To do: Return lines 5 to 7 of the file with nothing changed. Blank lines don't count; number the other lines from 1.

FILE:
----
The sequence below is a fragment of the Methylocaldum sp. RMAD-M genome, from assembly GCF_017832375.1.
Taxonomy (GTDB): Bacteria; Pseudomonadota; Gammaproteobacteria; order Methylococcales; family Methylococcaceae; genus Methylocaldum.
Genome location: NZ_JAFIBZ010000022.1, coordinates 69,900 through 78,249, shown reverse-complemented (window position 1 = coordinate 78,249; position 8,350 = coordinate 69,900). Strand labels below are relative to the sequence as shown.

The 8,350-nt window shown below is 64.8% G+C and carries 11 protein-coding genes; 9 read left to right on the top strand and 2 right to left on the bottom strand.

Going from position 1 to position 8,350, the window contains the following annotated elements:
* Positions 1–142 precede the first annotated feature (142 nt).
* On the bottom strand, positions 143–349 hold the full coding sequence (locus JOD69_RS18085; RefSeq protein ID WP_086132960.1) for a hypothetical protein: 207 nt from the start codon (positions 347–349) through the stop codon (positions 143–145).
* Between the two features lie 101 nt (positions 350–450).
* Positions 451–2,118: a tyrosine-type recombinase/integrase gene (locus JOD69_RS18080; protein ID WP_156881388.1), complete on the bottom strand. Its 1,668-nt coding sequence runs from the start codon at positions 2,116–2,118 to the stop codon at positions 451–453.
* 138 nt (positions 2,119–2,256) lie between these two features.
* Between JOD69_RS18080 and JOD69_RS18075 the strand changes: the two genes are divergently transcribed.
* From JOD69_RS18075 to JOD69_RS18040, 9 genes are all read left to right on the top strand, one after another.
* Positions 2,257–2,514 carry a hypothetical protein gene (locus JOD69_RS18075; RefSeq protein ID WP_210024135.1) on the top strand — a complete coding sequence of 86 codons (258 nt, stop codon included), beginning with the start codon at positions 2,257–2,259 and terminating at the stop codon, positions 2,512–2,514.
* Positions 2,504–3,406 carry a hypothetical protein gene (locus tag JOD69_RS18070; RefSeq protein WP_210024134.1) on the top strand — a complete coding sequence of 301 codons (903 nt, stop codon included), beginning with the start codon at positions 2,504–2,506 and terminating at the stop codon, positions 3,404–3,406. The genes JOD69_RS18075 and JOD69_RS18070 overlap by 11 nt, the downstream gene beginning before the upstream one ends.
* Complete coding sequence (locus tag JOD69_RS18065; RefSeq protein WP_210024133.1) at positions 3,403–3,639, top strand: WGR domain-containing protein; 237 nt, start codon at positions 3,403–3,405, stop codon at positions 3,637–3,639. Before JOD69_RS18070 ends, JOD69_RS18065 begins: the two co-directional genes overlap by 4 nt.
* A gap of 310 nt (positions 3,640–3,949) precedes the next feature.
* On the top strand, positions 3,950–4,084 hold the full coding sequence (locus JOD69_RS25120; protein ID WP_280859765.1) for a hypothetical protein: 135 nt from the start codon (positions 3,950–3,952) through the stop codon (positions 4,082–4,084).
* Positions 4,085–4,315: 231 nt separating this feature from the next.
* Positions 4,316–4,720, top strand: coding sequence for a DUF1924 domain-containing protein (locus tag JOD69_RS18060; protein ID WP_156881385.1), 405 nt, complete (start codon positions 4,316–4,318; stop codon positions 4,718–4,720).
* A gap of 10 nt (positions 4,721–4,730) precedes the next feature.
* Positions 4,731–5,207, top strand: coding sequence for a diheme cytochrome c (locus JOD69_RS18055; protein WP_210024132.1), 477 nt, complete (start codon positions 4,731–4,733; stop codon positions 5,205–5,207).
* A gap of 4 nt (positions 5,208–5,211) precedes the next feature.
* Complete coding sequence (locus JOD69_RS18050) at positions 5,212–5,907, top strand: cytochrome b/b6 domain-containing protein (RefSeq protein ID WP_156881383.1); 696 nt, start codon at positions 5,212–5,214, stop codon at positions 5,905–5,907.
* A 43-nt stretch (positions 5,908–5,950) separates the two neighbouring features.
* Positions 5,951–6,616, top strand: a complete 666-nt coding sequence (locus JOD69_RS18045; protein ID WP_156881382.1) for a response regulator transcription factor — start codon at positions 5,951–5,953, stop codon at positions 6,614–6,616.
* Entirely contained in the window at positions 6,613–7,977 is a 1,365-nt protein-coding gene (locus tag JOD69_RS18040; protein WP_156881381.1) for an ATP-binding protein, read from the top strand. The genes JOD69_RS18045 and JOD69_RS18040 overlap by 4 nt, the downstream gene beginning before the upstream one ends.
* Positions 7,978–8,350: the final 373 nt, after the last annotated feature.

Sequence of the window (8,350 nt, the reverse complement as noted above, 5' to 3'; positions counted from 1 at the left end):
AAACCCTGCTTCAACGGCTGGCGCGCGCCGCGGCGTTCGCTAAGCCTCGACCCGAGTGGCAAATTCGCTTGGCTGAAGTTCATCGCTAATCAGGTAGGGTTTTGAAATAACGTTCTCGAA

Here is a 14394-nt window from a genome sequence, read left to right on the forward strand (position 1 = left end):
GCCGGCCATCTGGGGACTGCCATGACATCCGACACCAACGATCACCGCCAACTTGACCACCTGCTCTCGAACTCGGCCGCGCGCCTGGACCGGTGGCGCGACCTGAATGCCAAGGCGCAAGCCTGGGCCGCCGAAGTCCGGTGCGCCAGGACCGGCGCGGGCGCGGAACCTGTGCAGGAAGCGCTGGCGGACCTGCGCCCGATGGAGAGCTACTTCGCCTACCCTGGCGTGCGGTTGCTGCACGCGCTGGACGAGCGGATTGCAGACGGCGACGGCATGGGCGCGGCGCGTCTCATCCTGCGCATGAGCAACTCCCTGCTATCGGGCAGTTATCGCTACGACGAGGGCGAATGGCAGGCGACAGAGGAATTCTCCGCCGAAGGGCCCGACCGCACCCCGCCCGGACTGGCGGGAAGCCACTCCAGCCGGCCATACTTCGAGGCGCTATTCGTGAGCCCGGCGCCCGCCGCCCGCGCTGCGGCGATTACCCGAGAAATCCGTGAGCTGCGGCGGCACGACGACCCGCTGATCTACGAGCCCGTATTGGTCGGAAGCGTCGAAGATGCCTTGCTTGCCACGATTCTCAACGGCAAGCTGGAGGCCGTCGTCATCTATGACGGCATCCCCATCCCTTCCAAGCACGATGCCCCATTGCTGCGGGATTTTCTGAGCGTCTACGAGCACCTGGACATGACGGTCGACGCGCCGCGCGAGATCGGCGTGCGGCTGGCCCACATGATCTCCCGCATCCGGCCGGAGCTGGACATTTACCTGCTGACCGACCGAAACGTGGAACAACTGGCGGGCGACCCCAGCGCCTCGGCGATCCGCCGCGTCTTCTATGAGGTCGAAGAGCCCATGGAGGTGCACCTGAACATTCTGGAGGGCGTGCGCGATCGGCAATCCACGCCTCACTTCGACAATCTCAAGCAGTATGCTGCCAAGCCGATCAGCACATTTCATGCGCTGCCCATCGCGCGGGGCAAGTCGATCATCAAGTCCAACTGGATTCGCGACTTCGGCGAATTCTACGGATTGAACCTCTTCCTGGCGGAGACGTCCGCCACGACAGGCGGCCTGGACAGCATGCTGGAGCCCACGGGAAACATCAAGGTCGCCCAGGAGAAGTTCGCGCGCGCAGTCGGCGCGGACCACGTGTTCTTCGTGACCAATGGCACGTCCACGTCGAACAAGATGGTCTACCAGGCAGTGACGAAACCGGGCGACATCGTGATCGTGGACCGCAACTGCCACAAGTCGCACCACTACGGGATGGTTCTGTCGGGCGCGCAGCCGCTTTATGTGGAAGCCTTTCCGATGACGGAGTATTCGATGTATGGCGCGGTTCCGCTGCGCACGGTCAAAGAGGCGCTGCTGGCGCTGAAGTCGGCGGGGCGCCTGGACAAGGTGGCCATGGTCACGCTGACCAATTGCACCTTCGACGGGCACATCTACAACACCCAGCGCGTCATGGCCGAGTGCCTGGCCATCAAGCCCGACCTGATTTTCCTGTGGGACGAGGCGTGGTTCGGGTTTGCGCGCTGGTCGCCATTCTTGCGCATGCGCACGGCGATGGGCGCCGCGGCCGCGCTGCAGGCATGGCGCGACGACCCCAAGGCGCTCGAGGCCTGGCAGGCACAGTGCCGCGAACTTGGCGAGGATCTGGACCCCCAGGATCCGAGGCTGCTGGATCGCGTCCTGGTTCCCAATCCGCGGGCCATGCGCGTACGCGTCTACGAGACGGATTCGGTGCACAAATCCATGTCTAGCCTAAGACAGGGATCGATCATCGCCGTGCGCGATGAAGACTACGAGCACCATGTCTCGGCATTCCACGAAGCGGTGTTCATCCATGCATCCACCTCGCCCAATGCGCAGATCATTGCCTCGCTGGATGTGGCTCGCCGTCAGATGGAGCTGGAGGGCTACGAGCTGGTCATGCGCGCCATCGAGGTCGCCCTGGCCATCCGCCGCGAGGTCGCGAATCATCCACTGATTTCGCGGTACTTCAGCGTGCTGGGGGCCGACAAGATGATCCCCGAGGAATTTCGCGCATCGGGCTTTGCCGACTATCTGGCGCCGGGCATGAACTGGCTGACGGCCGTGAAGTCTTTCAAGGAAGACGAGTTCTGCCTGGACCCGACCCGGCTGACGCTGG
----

Going from position 1 to position 8,350, the window contains the following annotated elements:
* Positions 1–142 precede the first annotated feature (142 nt).
* On the bottom strand, positions 143–349 hold the full coding sequence (locus JOD69_RS18085; RefSeq protein ID WP_086132960.1) for a hypothetical protein: 207 nt from the start codon (positions 347–349) through the stop codon (positions 143–145).